Not to take anything away from the U.S. Mint’s sculptor and engravers, the infusion of outside talent does help with design as long as the law authorizing the coin does not handcuff the design process by specifying the design or elements of the design. Left to their own creative abilities, the U.S. Mint and AIP artists have produced some very good designs.
Are you an artist? Do you have what it takes to design coins and medals? Remember, this is paid gig with artists receiving $2000-3000 per submission, depending on years active in the AIP program. Those whose designs are selected to be used on a coin or medal will receive an additional $5000. This is money on top of your other work, so you do not have to quit your day job!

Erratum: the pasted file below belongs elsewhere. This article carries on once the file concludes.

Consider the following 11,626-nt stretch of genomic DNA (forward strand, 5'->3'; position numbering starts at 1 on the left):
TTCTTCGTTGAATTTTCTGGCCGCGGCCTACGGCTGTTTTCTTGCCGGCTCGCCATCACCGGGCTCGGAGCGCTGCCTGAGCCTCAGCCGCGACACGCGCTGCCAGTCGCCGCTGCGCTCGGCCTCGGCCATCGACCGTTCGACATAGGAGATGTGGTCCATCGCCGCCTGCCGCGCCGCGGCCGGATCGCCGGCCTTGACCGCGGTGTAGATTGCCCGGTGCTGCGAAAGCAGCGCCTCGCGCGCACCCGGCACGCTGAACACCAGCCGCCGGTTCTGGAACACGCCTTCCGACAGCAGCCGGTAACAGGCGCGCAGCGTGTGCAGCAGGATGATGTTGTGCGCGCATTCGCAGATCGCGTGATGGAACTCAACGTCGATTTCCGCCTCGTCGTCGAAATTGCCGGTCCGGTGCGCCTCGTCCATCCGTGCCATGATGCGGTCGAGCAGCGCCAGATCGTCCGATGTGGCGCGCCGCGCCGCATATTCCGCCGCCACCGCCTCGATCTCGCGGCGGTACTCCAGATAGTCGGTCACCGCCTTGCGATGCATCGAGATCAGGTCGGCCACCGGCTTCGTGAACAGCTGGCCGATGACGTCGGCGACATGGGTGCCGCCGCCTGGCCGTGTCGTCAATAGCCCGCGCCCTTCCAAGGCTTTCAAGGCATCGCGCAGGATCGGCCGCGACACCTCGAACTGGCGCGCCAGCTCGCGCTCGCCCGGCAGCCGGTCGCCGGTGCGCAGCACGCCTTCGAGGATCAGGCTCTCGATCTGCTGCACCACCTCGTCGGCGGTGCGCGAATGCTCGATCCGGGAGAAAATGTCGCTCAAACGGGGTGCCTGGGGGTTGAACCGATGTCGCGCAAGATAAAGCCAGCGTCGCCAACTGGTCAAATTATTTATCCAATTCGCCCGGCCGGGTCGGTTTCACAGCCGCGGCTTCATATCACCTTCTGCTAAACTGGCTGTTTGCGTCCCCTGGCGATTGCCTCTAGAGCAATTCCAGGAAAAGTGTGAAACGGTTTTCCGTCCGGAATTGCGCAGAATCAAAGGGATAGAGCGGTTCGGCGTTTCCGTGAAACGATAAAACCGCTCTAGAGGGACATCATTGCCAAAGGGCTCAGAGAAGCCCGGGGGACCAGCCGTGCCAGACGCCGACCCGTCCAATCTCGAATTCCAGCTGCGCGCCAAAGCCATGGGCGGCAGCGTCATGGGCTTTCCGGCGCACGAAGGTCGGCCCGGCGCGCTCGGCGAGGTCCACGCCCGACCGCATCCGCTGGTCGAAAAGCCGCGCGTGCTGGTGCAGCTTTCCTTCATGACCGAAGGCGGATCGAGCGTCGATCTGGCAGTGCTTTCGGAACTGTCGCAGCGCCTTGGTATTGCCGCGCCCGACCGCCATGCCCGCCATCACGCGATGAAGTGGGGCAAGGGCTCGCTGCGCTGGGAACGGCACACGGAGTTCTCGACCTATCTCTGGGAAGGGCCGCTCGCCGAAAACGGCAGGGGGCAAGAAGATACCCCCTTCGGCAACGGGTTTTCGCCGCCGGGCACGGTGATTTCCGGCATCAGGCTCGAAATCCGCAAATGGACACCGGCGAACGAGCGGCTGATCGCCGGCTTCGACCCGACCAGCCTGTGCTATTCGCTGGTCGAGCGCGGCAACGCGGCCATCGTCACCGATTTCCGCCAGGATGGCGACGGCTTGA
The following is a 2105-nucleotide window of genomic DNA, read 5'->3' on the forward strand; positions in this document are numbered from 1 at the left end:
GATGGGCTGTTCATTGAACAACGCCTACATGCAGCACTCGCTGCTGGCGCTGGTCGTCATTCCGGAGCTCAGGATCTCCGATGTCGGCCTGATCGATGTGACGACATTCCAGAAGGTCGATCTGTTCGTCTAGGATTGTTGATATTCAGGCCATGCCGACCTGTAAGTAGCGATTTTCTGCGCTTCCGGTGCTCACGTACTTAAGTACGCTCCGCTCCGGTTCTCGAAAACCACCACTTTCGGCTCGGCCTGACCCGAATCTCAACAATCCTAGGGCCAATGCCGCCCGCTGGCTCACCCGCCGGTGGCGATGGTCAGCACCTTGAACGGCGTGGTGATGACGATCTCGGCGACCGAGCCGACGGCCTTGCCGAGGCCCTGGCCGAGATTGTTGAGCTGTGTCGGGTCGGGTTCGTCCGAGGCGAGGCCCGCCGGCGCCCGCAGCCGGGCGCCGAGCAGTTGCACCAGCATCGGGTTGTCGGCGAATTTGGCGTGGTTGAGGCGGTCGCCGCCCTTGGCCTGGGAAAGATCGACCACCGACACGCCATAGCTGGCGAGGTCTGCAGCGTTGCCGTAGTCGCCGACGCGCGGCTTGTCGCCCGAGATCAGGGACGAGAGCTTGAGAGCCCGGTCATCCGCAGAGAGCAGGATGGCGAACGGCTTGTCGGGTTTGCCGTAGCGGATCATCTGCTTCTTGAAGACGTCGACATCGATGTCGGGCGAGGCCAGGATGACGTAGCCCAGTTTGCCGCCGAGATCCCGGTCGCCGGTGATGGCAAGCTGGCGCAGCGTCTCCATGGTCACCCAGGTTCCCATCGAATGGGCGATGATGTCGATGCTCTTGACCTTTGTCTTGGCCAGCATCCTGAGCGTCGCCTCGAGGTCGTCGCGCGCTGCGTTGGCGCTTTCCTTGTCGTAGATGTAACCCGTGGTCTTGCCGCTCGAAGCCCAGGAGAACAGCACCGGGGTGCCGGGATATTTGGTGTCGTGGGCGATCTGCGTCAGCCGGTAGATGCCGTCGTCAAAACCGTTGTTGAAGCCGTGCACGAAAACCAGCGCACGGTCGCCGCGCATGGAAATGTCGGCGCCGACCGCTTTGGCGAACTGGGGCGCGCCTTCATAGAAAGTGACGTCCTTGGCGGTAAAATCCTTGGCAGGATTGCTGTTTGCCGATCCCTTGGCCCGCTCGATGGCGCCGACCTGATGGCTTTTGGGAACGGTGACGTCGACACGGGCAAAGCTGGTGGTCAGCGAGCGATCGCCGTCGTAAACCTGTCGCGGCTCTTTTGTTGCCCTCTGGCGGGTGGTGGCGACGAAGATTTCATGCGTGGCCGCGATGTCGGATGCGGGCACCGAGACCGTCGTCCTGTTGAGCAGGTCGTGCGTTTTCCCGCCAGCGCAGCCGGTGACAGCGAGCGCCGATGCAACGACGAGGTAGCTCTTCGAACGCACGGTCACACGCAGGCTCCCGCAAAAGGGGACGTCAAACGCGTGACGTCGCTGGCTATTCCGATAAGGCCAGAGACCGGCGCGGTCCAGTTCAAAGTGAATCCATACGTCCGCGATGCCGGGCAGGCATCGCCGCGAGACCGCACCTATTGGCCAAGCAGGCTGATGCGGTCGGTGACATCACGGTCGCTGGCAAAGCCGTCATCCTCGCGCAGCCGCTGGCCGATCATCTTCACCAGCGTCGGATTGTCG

Aside from being paid, your initials will appear on all of the coins produced from your designs and your name will be recorded in numismatic history. In years to come, new collectors will open their reference guides and see the name of the artist who designed their coins. While some artists work are sometimes lost to history, this is one way to make your mark on the world by designing a United States coin.
Do you think you have what it takes? Then read the “CALL FOR ARTISTS” release from the NEA. Application deadline is January 10, 2014. Also note that applications will only be accepted at grants.gov. Make sure you read the “How to Prepare and Submit an Application” information.
If you do submit an application, please let me know. I would be interested in tracking your progress and writing about it for everyone to read.